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Winston Churchill's favourite part of the country


Orchid Fields
North Downs Way
Ightham Mote
Chartwell House
Dover's white chalk cliffs are hard to miss; they're arguably the most recognisable feature of Britain's coast. However, they're only one end of a long strip of chalk, that runs north-west through the entire county. It forms an eyelid-shaped ridge that rises up to 240 metres. From its peaks you can see for miles, across the valleys, over the small villages and out to sea. Altogether, the Downs cover a quarter of the county of Kent. They're one of Britain's official Areas of Outstanding Natural Beauty (AONB).
Chalk land is known for growing high quality turf. This, plus the milder climate of the southern counties, provides the perfect conditions for rare orchids and other wildflowers. During the summer you see plenty of people with a magnifying glass in one hand, and an orchid identification chart in the other. There are lots of rare species, like the pyramidal orchid, whose flowers resemble colourful, upside-down versions of Egypt's landmarks, or the fragrant orchid, which produces a strong, sweet scent. Another, the man orchid, looks a bit like a tiny human! Pollination is often done by butterflies, rather than bees. They flutter across the Downs in their thousands, rivalling the flower petals with their displays of colour.
There are trails and bridleways for hikers, bikers and horse riders, most notably the North Downs Way. This 153-mile long distance path starts at Dover, then strikes out west, passing south of London on its way to the Surrey hills. The route was designed to take in the Downs' very best scenery and views. It's extensively signposted, so you shouldn't need a map. If you were to walk the entire trail, you'd pass by plenty of old buildings, dozens of shops and literally hundreds of pubs.

Part of the North Downs Way
Photo Chris Gunns
Many more interesting places are within easy touching distance. Leeds Castle, for instance, stands just outside the AONB, near Maidstone. It's one of England's most beautiful moated castles. There are similar properties within the Kent Downs' borders, like Ightham Mote. It's a manor house, rather than a castle, but it still has a moat. The building has barely changed since the Middle Ages, which makes it a very important place for medieval historians. Even the dog kennel is Grade I listed!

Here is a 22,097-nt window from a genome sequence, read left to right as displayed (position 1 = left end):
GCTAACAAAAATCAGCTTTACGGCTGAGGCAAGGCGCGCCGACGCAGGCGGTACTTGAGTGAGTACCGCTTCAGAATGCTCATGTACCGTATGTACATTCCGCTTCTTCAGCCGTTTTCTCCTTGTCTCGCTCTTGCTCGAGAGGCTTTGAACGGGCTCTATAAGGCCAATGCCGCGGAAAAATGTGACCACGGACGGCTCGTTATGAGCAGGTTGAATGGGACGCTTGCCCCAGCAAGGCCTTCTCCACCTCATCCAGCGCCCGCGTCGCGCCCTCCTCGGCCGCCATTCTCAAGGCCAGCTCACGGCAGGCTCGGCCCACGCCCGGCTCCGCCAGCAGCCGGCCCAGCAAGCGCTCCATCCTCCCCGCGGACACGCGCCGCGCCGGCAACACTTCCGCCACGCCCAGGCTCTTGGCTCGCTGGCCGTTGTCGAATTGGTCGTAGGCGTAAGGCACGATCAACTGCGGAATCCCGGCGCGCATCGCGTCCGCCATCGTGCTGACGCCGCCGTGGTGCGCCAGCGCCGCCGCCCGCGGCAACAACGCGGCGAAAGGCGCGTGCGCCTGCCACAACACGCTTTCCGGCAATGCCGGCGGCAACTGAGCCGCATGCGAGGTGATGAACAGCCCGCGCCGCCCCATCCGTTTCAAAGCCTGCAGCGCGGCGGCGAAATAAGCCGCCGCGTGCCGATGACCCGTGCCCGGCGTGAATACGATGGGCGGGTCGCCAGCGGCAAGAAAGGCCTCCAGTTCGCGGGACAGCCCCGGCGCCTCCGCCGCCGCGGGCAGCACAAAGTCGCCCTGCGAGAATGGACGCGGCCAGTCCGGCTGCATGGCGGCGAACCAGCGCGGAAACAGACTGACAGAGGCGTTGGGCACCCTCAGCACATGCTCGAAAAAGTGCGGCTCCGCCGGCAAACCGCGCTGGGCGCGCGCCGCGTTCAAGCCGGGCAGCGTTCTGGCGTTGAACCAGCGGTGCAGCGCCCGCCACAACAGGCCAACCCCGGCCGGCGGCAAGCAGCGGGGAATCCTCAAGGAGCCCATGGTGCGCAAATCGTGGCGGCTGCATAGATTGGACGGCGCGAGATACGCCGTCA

Ightham Mote
Photo Richard Croft
Kent's most famous mansion is probably Chartwell House. The site has been used since at least the 16th century, when Henry VIII was rumoured to have stayed the night. A few hundreds years later, though, this became the home of someone even more well-known. Winston Churchill, the former prime minister, lived here between 1922 and his death in 1965. He described the house as having "no architectural merit", but that was OK, because it was the outward view that interested him. Chartwell is around 200 metres above sea level, and from its upper windows you can see across most of the county.

Chartwell House
Photo Richard Howell
In truth you don't really need to go anywhere specific to enjoy the Downs; just pick a convenient section and start exploring. You're bound to find one of the many quaint villages, traditional orchards or nature reserves that cover the landscape in their dozens.
Visitor Information
Ightham Mote (NT) is open daily from dawn till dusk (the house & gardens are open from 11am to 5pm, but are closed on Tuesdays and also some Wednesdays). Entry costs around £14. Mote Road, Ivy Hatch, Sevenoaks, TN15 0NT. Tel: 01732 810378
Chartwell House (NT) is open daily 10am to 5pm (the house from 11am, but is closed on Mondays and Tuesdays). Entry costs around £15. Mapleton Road, Westerham, TN16 1PS. Tel: 01732 868381

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